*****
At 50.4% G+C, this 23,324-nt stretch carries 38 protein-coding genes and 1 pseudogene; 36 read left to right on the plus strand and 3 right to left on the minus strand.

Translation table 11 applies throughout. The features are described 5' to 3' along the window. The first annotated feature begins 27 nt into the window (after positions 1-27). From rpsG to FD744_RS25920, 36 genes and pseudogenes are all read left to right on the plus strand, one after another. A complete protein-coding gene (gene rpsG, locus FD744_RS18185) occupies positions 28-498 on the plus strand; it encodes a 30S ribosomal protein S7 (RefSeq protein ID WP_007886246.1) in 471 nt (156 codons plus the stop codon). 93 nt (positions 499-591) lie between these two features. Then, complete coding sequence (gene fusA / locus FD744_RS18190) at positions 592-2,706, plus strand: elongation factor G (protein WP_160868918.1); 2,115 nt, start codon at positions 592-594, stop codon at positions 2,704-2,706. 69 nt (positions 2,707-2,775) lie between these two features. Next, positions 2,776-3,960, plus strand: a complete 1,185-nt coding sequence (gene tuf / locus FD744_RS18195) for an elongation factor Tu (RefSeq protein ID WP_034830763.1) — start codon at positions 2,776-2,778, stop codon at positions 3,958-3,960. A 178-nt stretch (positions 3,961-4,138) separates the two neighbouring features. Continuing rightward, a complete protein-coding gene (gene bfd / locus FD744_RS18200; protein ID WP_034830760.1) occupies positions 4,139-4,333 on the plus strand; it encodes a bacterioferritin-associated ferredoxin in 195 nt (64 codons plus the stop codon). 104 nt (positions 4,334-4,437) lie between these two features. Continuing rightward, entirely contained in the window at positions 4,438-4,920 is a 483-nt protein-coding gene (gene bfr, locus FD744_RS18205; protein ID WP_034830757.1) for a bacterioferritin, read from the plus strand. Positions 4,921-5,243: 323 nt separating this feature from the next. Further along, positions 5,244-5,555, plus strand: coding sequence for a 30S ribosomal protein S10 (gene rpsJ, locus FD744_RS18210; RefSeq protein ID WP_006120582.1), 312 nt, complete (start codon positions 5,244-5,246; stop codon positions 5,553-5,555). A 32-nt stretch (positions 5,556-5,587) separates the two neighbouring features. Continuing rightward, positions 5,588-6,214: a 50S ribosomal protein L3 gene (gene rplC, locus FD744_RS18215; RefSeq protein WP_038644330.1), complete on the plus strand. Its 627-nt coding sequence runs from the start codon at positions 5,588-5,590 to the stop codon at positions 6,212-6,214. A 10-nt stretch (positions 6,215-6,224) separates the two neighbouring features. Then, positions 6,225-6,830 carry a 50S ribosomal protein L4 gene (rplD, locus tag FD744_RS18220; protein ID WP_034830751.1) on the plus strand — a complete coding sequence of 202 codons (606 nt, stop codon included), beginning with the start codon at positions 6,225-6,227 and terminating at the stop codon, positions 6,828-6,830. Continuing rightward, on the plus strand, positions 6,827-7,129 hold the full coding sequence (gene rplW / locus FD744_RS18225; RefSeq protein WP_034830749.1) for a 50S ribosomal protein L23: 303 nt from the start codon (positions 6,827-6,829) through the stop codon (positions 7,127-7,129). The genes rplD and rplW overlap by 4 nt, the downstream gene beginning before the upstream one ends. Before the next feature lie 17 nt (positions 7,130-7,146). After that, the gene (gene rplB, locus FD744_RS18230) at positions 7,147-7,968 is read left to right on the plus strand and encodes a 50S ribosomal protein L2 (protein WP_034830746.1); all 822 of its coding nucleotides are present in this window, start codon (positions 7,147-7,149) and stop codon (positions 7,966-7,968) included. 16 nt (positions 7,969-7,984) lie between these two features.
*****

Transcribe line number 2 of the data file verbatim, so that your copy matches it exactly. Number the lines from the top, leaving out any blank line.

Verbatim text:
Translation table 11 applies throughout. The features are described 5' to 3' along the window. The first annotated feature begins 27 nt into the window (after positions 1-27). From rpsG to FD744_RS25920, 36 genes and pseudogenes are all read left to right on the plus strand, one after another. A complete protein-coding gene (gene rpsG, locus FD744_RS18185) occupies positions 28-498 on the plus strand; it encodes a 30S ribosomal protein S7 (RefSeq protein ID WP_007886246.1) in 471 nt (156 codons plus the stop codon). 93 nt (positions 499-591) lie between these two features. Then, complete coding sequence (gene fusA / locus FD744_RS18190) at positions 592-2,706, plus strand: elongation factor G (protein WP_160868918.1); 2,115 nt, start codon at positions 592-594, stop codon at positions 2,704-2,706. 69 nt (positions 2,707-2,775) lie between these two features. Next, positions 2,776-3,960, plus strand: a complete 1,185-nt coding sequence (gene tuf / locus FD744_RS18195) for an elongation factor Tu (RefSeq protein ID WP_034830763.1) — start codon at positions 2,776-2,778, stop codon at positions 3,958-3,960. A 178-nt stretch (positions 3,961-4,138) separates the two neighbouring features. Continuing rightward, a complete protein-coding gene (gene bfd / locus FD744_RS18200; protein ID WP_034830760.1) occupies positions 4,139-4,333 on the plus strand; it encodes a bacterioferritin-associated ferredoxin in 195 nt (64 codons plus the stop codon). 104 nt (positions 4,334-4,437) lie between these two features. Continuing rightward, entirely contained in the window at positions 4,438-4,920 is a 483-nt protein-coding gene (gene bfr, locus FD744_RS18205; protein ID WP_034830757.1) for a bacterioferritin, read from the plus strand. Positions 4,921-5,243: 323 nt separating this feature from the next. Further along, positions 5,244-5,555, plus strand: coding sequence for a 30S ribosomal protein S10 (gene rpsJ, locus FD744_RS18210; RefSeq protein ID WP_006120582.1), 312 nt, complete (start codon positions 5,244-5,246; stop codon positions 5,553-5,555). A 32-nt stretch (positions 5,556-5,587) separates the two neighbouring features. Continuing rightward, positions 5,588-6,214: a 50S ribosomal protein L3 gene (gene rplC, locus FD744_RS18215; RefSeq protein WP_038644330.1), complete on the plus strand. Its 627-nt coding sequence runs from the start codon at positions 5,588-5,590 to the stop codon at positions 6,212-6,214. A 10-nt stretch (positions 6,215-6,224) separates the two neighbouring features. Then, positions 6,225-6,830 carry a 50S ribosomal protein L4 gene (rplD, locus tag FD744_RS18220; protein ID WP_034830751.1) on the plus strand — a complete coding sequence of 202 codons (606 nt, stop codon included), beginning with the start codon at positions 6,225-6,227 and terminating at the stop codon, positions 6,828-6,830. Continuing rightward, on the plus strand, positions 6,827-7,129 hold the full coding sequence (gene rplW / locus FD744_RS18225; RefSeq protein WP_034830749.1) for a 50S ribosomal protein L23: 303 nt from the start codon (positions 6,827-6,829) through the stop codon (positions 7,127-7,129). The genes rplD and rplW overlap by 4 nt, the downstream gene beginning before the upstream one ends. Before the next feature lie 17 nt (positions 7,130-7,146). After that, the gene (gene rplB, locus FD744_RS18230) at positions 7,147-7,968 is read left to right on the plus strand and encodes a 50S ribosomal protein L2 (protein WP_034830746.1); all 822 of its coding nucleotides are present in this window, start codon (positions 7,147-7,149) and stop codon (positions 7,966-7,968) included. 16 nt (positions 7,969-7,984) lie between these two features.